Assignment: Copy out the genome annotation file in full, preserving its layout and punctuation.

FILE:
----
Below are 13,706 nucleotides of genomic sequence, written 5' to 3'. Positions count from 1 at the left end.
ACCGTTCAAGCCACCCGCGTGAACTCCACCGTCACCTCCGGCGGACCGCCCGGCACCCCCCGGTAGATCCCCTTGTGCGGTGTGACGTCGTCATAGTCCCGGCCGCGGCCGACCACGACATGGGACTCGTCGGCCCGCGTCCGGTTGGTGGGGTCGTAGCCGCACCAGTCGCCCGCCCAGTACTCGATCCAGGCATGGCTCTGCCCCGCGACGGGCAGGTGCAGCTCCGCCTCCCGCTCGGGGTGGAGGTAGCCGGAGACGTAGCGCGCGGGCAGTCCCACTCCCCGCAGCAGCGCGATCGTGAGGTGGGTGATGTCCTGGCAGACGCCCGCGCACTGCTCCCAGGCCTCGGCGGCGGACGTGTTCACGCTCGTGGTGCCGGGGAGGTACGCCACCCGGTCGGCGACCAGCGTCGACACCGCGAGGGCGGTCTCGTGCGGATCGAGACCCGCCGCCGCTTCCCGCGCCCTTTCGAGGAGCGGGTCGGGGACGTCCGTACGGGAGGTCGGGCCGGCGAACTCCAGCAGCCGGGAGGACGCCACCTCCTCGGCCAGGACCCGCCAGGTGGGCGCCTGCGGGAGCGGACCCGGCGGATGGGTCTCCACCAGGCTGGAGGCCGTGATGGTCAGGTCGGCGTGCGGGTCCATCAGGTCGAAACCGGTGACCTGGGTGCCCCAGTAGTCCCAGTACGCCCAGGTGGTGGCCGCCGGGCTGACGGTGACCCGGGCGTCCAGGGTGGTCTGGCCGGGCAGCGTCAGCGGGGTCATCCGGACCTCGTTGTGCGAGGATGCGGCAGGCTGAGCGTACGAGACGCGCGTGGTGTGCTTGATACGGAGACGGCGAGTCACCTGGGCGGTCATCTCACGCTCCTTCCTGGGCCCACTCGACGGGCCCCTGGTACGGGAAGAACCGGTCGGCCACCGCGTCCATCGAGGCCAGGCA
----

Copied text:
Below are 13,706 nucleotides of genomic sequence, written 5' to 3'. Positions count from 1 at the left end.
ACCGTTCAAGCCACCCGCGTGAACTCCACCGTCACCTCCGGCGGACCGCCCGGCACCCCCCGGTAGATCCCCTTGTGCGGTGTGACGTCGTCATAGTCCCGGCCGCGGCCGACCACGACATGGGACTCGTCGGCCCGCGTCCGGTTGGTGGGGTCGTAGCCGCACCAGTCGCCCGCCCAGTACTCGATCCAGGCATGGCTCTGCCCCGCGACGGGCAGGTGCAGCTCCGCCTCCCGCTCGGGGTGGAGGTAGCCGGAGACGTAGCGCGCGGGCAGTCCCACTCCCCGCAGCAGCGCGATCGTGAGGTGGGTGATGTCCTGGCAGACGCCCGCGCACTGCTCCCAGGCCTCGGCGGCGGACGTGTTCACGCTCGTGGTGCCGGGGAGGTACGCCACCCGGTCGGCGACCAGCGTCGACACCGCGAGGGCGGTCTCGTGCGGATCGAGACCCGCCGCCGCTTCCCGCGCCCTTTCGAGGAGCGGGTCGGGGACGTCCGTACGGGAGGTCGGGCCGGCGAACTCCAGCAGCCGGGAGGACGCCACCTCCTCGGCCAGGACCCGCCAGGTGGGCGCCTGCGGGAGCGGACCCGGCGGATGGGTCTCCACCAGGCTGGAGGCCGTGATGGTCAGGTCGGCGTGCGGGTCCATCAGGTCGAAACCGGTGACCTGGGTGCCCCAGTAGTCCCAGTACGCCCAGGTGGTGGCCGCCGGGCTGACGGTGACCCGGGCGTCCAGGGTGGTCTGGCCGGGCAGCGTCAGCGGGGTCATCCGGACCTCGTTGTGCGAGGATGCGGCAGGCTGAGCGTACGAGACGCGCGTGGTGTGCTTGATACGGAGACGGCGAGTCACCTGGGCGGTCATCTCACGCTCCTTCCTGGGCCCACTCGACGGGCCCCTGGTACGGGAAGAACCGGTCGGCCACCGCGTCCATCGAGGCCAGGCA